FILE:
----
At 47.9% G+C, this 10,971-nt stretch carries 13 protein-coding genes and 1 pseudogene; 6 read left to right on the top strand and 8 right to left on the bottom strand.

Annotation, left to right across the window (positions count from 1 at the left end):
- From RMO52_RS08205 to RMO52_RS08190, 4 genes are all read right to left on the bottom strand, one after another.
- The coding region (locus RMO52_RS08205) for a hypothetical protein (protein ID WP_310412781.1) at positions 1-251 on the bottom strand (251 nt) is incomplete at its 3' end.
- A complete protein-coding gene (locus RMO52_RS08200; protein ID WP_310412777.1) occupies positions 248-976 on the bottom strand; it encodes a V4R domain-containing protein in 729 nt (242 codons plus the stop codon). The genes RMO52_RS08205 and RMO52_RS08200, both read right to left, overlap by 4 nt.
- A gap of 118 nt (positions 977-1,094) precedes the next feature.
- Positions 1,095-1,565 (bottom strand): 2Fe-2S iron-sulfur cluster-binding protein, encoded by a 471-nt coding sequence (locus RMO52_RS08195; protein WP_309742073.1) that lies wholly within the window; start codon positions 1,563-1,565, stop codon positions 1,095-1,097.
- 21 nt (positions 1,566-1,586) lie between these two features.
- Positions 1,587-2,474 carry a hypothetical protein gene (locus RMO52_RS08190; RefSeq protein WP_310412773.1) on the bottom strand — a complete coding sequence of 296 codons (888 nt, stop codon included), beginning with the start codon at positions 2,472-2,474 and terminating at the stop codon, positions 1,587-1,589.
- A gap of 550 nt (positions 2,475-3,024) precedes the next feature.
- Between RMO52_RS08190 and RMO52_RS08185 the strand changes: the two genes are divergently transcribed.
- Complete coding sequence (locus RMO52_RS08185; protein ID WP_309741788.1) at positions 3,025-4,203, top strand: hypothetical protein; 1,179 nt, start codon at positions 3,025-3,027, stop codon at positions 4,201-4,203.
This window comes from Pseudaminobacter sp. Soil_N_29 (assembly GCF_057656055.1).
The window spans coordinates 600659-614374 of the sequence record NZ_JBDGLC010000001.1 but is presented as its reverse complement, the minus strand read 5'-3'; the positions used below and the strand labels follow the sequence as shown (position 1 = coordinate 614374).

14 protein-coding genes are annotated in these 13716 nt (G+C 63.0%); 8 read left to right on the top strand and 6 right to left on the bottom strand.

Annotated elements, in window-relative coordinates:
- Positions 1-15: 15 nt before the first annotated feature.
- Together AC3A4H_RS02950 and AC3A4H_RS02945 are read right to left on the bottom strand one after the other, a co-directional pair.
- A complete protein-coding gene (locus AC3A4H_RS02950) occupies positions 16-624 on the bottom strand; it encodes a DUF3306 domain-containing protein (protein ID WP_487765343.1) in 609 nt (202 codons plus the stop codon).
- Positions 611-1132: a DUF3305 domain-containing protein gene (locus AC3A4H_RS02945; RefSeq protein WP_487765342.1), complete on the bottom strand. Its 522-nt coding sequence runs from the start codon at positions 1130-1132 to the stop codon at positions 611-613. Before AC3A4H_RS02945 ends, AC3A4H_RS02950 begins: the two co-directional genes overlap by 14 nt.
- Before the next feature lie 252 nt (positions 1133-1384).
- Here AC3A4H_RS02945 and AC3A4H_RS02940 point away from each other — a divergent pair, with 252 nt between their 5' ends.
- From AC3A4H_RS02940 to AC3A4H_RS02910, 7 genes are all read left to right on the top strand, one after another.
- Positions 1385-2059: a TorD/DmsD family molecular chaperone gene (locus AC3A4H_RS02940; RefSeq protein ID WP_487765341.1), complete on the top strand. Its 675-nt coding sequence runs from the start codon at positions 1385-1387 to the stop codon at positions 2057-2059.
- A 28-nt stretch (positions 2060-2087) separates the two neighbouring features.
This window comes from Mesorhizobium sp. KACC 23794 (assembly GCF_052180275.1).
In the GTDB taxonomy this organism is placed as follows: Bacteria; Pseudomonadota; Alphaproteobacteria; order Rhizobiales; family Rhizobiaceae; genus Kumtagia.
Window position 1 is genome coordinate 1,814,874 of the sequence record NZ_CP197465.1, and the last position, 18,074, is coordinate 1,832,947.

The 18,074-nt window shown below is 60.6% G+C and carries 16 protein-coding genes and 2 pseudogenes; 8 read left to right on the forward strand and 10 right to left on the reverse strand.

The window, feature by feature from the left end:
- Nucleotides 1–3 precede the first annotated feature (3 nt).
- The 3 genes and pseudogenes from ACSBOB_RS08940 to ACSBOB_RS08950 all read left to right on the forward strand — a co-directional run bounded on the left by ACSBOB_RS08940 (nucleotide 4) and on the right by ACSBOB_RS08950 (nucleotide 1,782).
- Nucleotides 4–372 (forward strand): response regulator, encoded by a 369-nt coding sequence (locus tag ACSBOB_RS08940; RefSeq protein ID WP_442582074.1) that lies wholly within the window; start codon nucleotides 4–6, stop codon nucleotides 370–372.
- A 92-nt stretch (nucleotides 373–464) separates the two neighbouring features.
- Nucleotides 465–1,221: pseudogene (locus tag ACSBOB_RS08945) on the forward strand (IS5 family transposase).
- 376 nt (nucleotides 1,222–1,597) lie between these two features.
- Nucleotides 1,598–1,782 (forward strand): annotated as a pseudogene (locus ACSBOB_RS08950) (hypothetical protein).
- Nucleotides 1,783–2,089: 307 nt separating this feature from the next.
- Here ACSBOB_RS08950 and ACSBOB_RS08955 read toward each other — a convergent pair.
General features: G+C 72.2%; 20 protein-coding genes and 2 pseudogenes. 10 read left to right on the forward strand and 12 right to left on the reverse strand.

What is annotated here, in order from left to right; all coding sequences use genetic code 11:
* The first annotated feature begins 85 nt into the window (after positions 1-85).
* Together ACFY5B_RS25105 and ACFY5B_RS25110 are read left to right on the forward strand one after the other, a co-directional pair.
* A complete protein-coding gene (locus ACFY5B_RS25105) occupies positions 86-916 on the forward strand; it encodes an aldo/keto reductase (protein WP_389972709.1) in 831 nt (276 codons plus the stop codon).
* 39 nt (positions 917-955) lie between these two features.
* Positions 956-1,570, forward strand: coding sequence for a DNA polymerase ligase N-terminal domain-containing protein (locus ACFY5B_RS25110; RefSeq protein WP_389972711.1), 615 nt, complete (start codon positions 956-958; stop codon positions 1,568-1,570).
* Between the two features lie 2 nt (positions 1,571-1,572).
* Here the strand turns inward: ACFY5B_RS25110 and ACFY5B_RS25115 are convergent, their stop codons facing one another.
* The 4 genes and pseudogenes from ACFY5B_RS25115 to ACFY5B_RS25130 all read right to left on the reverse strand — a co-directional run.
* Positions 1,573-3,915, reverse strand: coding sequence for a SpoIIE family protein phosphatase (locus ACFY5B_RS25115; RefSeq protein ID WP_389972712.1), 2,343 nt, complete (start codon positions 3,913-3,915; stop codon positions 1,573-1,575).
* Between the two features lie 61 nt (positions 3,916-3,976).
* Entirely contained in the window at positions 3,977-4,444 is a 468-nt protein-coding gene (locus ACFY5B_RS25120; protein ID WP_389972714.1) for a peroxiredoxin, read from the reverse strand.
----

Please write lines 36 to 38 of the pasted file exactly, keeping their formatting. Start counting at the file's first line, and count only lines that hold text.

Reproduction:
- 376 nt (nucleotides 1,222–1,597) lie between these two features.
- Nucleotides 1,598–1,782 (forward strand): annotated as a pseudogene (locus ACSBOB_RS08950) (hypothetical protein).
- Nucleotides 1,783–2,089: 307 nt separating this feature from the next.